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COVID’s Aftershocks: When will leaders lead on climate and COVID?


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12 years of waiting: Rich countries failed to mobilise the $100 billion in climate finance that they promised to developing nations (ahem) 12 years ago. Meanwhile, 34 of the world’s poorest countries spend five times more on debt payments than they do on curbing the effects of climate change ($29.4 billion to $5.4 billion). Jubilee Debt Campaign, which produced the analysis, was at COP to sound the alarm on the issue — but Glasgow police considered their inflatable Loch Ness debt monster more of a threat than the debt crisis.

COP on: As leaders gathered in Glasgow to discuss how to keep the world on track for a 1.5 degree scenario, African activists have called out the injustice of efforts to curb investments in fossil fuels in Africa. Africa accounts for 2-3% of global emissions and is beset by energy poverty, while rich countries continue to invest in gas and coal. AU President Felix Tshisekedi said the continent has a plan for responding to the climate crisis, but is tired of waiting for the support needed to make it happen. Climate change could wipe out 15% of Africa’s gross domestic product by 2030 and push an additional 100 million people into extreme poverty by the end of the decade. Additionally, 2 million deaths a year, mostly in poorer countries, can be traced back to rich countries’ pollution. Read more on how climate change is impacting in Africa from ONE’s Rasna Warah.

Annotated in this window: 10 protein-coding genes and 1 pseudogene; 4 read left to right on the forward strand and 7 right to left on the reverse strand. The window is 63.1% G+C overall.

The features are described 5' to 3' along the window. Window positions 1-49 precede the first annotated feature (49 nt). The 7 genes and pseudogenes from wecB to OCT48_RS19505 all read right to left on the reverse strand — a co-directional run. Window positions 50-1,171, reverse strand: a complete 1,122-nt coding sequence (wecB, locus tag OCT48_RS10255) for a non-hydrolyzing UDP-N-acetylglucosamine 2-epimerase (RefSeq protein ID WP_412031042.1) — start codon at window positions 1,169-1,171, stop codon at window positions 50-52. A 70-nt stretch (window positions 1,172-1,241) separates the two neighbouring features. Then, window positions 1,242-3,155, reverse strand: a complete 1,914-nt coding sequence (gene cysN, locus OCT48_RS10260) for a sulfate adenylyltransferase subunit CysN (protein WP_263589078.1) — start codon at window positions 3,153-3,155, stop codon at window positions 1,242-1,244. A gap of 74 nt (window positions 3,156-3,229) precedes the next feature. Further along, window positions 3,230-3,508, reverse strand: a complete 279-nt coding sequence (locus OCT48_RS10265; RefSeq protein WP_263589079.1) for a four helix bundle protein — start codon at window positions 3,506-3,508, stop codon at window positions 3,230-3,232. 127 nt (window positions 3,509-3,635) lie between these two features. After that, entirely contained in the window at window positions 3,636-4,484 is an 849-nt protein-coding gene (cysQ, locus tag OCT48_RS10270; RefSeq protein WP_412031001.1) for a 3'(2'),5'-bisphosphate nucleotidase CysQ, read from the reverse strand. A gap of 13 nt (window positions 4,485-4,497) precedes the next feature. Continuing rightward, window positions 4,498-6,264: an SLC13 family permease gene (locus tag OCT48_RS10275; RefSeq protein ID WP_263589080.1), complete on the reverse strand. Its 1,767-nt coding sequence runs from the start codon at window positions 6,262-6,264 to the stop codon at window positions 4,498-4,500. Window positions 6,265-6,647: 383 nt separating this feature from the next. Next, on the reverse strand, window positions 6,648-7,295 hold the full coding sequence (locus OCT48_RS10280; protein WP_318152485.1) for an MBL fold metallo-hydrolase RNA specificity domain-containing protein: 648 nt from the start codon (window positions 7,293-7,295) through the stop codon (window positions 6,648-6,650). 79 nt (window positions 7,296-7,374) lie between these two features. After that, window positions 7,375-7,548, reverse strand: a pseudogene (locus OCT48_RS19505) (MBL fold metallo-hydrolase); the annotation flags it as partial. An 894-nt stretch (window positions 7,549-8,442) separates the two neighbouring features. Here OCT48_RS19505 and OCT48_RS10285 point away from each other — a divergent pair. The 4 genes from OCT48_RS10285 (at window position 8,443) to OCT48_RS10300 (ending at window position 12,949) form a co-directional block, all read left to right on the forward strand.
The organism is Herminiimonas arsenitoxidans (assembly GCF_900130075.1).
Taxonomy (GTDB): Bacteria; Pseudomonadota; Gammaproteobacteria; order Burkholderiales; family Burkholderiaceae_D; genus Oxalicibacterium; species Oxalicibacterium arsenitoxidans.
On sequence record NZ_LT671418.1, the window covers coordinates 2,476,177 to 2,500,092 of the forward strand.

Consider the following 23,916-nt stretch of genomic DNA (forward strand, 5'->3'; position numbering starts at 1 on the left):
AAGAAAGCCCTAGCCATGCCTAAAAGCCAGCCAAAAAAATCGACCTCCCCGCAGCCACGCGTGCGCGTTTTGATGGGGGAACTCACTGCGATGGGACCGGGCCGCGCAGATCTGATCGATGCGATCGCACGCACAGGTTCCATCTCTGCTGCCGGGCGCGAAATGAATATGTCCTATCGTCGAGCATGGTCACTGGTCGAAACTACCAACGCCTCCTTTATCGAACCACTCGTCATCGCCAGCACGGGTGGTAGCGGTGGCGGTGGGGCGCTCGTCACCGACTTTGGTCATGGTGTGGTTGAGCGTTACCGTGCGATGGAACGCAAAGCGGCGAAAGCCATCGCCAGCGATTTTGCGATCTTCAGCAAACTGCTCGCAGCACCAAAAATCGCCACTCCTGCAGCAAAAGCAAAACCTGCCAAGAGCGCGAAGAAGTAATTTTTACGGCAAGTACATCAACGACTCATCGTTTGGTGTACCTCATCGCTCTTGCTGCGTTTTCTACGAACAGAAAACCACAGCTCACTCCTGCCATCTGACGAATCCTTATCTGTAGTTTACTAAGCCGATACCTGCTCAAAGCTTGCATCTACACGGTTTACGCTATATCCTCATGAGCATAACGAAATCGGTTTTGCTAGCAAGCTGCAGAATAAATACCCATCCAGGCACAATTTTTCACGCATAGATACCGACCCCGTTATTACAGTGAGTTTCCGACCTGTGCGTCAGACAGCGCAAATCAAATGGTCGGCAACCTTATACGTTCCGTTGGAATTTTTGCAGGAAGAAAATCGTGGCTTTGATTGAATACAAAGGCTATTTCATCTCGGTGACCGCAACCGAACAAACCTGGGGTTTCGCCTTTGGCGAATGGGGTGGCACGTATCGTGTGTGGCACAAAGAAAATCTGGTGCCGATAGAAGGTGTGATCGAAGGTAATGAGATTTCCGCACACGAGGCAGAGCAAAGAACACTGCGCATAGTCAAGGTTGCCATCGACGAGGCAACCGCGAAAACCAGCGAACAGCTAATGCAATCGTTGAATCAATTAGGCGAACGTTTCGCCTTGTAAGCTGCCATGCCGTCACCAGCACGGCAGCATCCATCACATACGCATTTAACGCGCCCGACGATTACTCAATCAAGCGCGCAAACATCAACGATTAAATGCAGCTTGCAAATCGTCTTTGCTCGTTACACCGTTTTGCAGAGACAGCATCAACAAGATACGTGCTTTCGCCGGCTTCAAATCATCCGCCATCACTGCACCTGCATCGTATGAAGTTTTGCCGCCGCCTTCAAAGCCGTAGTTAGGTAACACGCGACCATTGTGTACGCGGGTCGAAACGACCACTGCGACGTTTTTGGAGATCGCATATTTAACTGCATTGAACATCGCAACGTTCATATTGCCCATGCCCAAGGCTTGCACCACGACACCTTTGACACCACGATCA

Hang on: In a positive turn, the US, UK, and EU agreed to invest $8.5 billion to help South Africa transition from coal. Investing in the energy transition could help resolve Africa’s jobs crisis, according to the UN Economic Commission for Africa. Former Bank of England Governor Mark Carney hailed a “watershed moment” as private investors committed $130 trillion (yes trillion) to hit net zero.

We have a plan: Leading African voices have called for collective action to support a financial and trade package to transform climate inequality into inclusiveness. Scaling up public and private finance, reducing Africa’s cost of commercial borrowing, increasing support for adaptation, and aligning trade policy with climate objectives will position Africa to both respond to the crisis and be a future climate leader.

Trial run, fail: COVID-19 was a trial run for a crisis and taught us a lot about prospects for climate diplomacy — so says Stefan Lehne from Carnegie Europe. Rather than growing to meet the challenge of the pandemic, foreign policy shrank. ONE’s David McNair made a similar link back in July, noting that trust shattered by the pandemic response will make climate cooperation all the more difficult. Climate change will also make future pandemics more likely. Award winning Australian virologist Eddie Holmes highlighted how changing migration patterns of animals will make it easier for viruses to spread. The Lancet medical journal dubbed climate is “code red” for a healthy future.

The real obscenity: The climate crisis has brought 1 million people to the brink of famine in Madagascar. Some are describing it as the first climate famine. But climate, COVID, and conflict have been triggering food insecurity, poverty, and displacement elsewhereparticularly in the Horn of Africa.